A recent report by Ofsted says that over half of schools are failing pupils in their provision of Religious Education. It is a subject which schools have a duty to include in the curriculum and yet six in ten are guilty of low standards in teaching and examinations.
The purpose of Religious Education can be misunderstood with some thinking it exists as Religious Instruction of the young rather than the diverse, dynamic and academically rigorously subject it can be when taught properly. A good curriculum (often called Religious Studies rather than Religious Education) enables pupils to learn about global culture through a study of different religions - increasingly crucial not just in our multicultural society but also in global politics. Learning about religions also introduces pupils to some of the greatest literature humankind has ever produced. The great ethical debates surrounding issues such as euthanasia, abortion, warfare, cloning and genetic engineering are examined - not just the legal structures but also in the context of what it means to be fully human. Issues of belief and lack of belief in God are addressed - not in a way designed to promote one side or the other but to allow rational insight into matters of faith. To deny the spiritual dimension of life robs young people of the chance to explore a key element of human existence and even a militant atheist such as Richard Dawkins acknowledges awe and wonder as a central aspect of being alive. The great philosophical debates concerning the challenge of evil and suffering to the existence of God, the puzzle of whether the mind is separate from the body and debates between science and religion are all covered in the structure of rigorous academic debate. Pupils are taught how to structure argument with supporting evidence and how to produce rebuttals and counter-arguments before giving a balanced judgement. As well as introducing them to the giants of philosophical history such as Plato, Aristotle, Hume and Descartes it is some of the best brain-training they will ever experience and crucial for further study and success in life.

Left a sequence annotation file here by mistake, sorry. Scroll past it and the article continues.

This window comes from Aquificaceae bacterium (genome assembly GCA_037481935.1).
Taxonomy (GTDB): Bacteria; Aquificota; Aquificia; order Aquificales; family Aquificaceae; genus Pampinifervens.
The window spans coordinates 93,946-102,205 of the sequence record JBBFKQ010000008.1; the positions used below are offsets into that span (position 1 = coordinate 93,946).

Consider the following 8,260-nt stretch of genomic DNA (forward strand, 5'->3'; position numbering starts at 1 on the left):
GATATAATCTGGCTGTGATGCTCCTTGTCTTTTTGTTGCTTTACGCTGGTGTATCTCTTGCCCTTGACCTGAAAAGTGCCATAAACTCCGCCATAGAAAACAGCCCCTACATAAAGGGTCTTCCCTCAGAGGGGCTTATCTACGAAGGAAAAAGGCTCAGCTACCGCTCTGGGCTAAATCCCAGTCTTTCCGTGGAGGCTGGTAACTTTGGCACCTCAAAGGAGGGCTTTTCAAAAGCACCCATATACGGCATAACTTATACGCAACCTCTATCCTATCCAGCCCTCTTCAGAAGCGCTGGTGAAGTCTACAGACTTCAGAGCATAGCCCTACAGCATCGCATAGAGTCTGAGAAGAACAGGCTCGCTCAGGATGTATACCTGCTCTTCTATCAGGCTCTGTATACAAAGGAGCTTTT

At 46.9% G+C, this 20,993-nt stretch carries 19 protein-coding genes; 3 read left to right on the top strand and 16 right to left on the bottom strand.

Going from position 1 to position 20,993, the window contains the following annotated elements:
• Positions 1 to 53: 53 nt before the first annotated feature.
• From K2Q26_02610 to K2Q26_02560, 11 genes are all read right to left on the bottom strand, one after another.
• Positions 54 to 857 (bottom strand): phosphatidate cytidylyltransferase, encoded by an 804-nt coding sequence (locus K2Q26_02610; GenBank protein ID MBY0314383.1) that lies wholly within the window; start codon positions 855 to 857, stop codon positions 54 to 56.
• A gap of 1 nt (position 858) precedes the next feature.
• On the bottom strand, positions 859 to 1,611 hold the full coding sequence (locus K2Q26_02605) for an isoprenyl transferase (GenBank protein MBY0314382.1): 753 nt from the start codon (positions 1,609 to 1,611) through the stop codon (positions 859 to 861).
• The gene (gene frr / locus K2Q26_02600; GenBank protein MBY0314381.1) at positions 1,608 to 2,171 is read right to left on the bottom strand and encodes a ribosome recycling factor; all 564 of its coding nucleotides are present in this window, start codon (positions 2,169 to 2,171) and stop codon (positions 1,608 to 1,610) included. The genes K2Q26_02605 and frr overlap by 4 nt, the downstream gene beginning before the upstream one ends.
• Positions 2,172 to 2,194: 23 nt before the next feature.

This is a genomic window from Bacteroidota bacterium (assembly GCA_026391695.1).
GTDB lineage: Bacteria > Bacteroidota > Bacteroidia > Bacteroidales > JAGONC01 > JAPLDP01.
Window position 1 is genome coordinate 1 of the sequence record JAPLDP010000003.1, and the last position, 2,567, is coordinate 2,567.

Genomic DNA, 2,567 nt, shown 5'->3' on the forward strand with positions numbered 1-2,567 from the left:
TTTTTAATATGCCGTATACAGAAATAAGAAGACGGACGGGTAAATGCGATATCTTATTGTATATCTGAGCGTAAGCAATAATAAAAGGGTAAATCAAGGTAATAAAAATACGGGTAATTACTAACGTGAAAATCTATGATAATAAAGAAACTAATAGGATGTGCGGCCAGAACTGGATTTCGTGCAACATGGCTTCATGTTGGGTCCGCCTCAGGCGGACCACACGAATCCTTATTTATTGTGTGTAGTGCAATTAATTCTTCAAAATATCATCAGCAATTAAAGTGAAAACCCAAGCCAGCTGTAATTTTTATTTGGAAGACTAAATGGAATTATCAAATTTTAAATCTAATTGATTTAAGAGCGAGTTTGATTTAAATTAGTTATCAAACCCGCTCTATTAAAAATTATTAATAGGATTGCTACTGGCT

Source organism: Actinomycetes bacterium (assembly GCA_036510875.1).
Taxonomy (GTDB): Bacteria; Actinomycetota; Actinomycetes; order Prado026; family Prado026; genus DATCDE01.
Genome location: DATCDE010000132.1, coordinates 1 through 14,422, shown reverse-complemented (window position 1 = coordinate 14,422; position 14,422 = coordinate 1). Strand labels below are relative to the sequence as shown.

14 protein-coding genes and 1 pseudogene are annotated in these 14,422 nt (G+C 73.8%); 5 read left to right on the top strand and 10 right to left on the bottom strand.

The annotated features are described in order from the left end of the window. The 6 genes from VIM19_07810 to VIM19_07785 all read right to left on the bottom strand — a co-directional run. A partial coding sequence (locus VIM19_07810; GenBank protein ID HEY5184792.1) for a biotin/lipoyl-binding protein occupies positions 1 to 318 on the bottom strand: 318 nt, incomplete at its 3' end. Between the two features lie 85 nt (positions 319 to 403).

Religious Studies lies at the heart of good education. At King's Rochester all pupils study it to at least GCSE with a third of the Sixth Form voluntarily including it as one of their A Level choices. The failings identified by Ofsted paint a sorry picture of what can happen in the state sector with the proliferation of Free Schools and Academies - given independence from local authority control but without the ability to produce a high-quality curriculum for their pupils. Michael Gove, in a rare moment of humility, acknowledged last summer that the failure to include Religious Education in the narrow range of subjects in his 'English Baccalaureate' had damaged the subject. It is a sad reflection on Mr Gove that his desire to control education has led to huge numbers of pupils being denied access to a subject which should sit at the heart of education of the highest quality. It makes me glad to be working in an independent school where we have the freedom, experience and vision to give this cultural and academic birthright to our pupils.